• Sales of machinery and equipment used to facilitate unloading or processing of bulk cargo at a ports facility in order to deliver the cargo to manufacturing facilities. Sale of certain parts and accessories related to such machinery and equipment are also exempt from sales and use tax;
    • Sale of equipment, parts, fuel, natural gas and electricity used by a secondary metal recycler;
    • Sale of certain equipment and parts that will be used for extraction precious metals or fabrication of metal products;
    • Sale of repair or replacement parts for a ready-mix concreate mill.
 
  • Effective July 1, 2017, equipment, accessories, attachments or parts sold to an applicable “Large Fulfillment Facility” is not subject to North Carolina sales and use tax. To qualify for this exemption, a “Large Fulfillment Facility” requires (1) an investment of one hundred million dollars within five years; (2) employment level of at least 400; and (3) primary use for receiving, inventorying, sorting, repackaging, and distributing retail products for fulfilling customer orders. 
 
  • Beginning July 1, 2017, an owner or lessee of a qualifying “transformative project” (as defined in G.S. 143B-437.51(9a)) under the North Carolina Job Development Investment Grant Program is entitled for a refund of sales and use tax paid on certain building materials building supplies, fixtures, and equipment.
 

BDO Insights

  • Taxpayers should make note of the North Carolina tax changes enacted as part of S.B. 257, including the corporate income tax rate reduction.
 
  • Market-based sourcing implementing legislation that many expected to be enacted in this legislative session (originally introduced as S.B. 325) was not part of the budget bill. As a result, despite final administrative rules having been issued earlier this year as a result of 2016 legislation, the adoption of market-based sourcing for receipts from services and intangibles is uncertain at this time.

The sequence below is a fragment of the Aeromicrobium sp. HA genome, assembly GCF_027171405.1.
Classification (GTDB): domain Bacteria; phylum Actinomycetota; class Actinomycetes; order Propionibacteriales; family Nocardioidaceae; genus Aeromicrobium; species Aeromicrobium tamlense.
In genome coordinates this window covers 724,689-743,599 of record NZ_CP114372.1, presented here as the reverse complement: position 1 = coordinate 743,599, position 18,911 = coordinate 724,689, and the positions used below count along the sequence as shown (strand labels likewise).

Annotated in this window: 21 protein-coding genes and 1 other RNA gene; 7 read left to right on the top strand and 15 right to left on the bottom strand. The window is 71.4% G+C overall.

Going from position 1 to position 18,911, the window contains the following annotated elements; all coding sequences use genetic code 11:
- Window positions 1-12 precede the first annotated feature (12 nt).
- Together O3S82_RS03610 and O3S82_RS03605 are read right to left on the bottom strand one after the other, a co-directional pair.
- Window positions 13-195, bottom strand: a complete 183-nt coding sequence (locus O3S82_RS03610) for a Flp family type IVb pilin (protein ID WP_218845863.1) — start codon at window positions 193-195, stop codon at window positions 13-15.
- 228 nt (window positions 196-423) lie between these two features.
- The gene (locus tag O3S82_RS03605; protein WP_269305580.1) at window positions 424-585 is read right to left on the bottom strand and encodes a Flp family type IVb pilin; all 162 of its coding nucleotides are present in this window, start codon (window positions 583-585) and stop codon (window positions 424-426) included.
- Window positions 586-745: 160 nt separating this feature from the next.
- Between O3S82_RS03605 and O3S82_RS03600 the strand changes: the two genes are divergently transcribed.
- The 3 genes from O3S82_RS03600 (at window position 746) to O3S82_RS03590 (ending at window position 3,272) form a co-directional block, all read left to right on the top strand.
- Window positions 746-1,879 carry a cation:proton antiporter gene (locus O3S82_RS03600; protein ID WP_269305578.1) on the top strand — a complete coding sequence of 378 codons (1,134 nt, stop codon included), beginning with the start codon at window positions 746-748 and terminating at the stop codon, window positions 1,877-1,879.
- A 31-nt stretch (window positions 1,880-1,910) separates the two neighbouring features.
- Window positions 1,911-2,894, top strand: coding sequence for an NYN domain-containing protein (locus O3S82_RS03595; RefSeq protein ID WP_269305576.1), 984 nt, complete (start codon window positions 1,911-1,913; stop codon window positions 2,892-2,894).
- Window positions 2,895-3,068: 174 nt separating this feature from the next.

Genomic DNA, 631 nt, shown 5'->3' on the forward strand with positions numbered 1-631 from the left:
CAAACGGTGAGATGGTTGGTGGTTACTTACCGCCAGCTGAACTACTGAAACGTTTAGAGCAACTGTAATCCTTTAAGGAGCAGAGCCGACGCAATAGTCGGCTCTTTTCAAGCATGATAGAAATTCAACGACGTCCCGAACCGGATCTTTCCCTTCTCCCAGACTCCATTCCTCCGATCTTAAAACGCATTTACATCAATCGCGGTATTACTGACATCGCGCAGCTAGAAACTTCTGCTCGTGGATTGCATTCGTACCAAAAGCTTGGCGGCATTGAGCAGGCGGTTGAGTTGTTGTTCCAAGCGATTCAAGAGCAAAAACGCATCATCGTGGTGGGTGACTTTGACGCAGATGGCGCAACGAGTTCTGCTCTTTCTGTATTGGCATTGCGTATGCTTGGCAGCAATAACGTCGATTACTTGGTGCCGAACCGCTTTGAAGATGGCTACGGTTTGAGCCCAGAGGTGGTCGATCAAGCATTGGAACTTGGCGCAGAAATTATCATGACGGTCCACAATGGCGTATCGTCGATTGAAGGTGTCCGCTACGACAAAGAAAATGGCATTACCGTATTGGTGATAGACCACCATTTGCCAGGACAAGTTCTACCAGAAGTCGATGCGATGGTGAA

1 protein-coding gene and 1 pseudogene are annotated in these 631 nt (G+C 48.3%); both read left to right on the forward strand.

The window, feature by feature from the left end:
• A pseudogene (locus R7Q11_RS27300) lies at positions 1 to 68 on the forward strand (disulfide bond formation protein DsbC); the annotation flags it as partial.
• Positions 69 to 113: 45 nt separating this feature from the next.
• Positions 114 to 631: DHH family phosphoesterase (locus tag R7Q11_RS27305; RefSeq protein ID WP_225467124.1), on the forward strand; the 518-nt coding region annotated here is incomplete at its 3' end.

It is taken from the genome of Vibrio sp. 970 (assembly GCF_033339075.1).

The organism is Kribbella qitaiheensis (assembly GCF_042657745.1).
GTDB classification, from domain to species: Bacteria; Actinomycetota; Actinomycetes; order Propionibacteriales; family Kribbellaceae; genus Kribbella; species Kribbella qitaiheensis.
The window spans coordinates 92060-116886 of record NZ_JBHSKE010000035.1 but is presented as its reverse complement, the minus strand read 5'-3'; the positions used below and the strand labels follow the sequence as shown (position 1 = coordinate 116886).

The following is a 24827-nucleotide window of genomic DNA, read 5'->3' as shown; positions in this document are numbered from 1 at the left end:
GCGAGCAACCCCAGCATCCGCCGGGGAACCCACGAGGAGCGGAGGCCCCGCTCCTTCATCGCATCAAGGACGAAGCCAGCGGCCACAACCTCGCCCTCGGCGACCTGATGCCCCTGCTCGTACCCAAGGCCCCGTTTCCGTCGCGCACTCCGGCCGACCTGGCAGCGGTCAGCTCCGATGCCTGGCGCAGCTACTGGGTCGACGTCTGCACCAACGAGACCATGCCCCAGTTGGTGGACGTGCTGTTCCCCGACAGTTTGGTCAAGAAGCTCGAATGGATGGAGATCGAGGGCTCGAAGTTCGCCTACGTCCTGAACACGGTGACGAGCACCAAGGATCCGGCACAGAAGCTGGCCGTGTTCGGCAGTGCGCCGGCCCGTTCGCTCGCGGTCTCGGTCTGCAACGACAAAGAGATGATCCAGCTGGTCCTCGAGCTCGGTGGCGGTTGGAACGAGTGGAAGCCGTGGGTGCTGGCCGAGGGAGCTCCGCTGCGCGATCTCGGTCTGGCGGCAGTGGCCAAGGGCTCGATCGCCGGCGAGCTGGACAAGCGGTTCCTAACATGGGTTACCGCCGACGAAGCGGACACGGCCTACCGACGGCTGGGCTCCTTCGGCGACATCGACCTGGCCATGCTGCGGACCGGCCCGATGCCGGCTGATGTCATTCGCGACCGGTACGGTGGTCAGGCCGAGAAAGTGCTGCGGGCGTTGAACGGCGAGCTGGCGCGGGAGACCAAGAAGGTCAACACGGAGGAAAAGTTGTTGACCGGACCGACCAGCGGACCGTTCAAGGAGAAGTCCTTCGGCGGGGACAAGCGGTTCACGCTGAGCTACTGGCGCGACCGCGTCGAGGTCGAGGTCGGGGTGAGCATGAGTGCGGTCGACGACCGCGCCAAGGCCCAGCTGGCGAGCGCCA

• Taxpayers affected by North Carolina’s rate change should consult with their financial statement auditor and tax advisor to evaluate and determine the potential financial statement implications under ASC 740, including the impact on current and deferred taxes, uncertain tax benefits, and disclosures.
 

For more information, please contact one of the following regional practice leaders:
 
West:   Atlantic:
Rocky Cummings
Tax Partner

 
  Jeremy Migliara
Tax Managing Director

 
Paul McGovern
Tax Managing Director
  Jonathan Liss
Tax Managing Director

 
Northeast:   Central:
Janet Bernier 
Tax Principal

 
  Angela Acosta
Tax Managing Director

 
Matthew Dyment
Tax Principal

 
  Nick Boegel
Tax Managing Director

 


Southeast:
  Joe Carr
Tax Partner

 
Scott Smith
Tax Managing Director

 
  Mariano Sori
Tax Partner

 
Tony Manners
Tax Managing Director

 
  Richard Spengler
Tax Managing Director

 







 
 

Southwest:
Gene Heatly
Tax Managing Director

Tom Smith
Tax Partner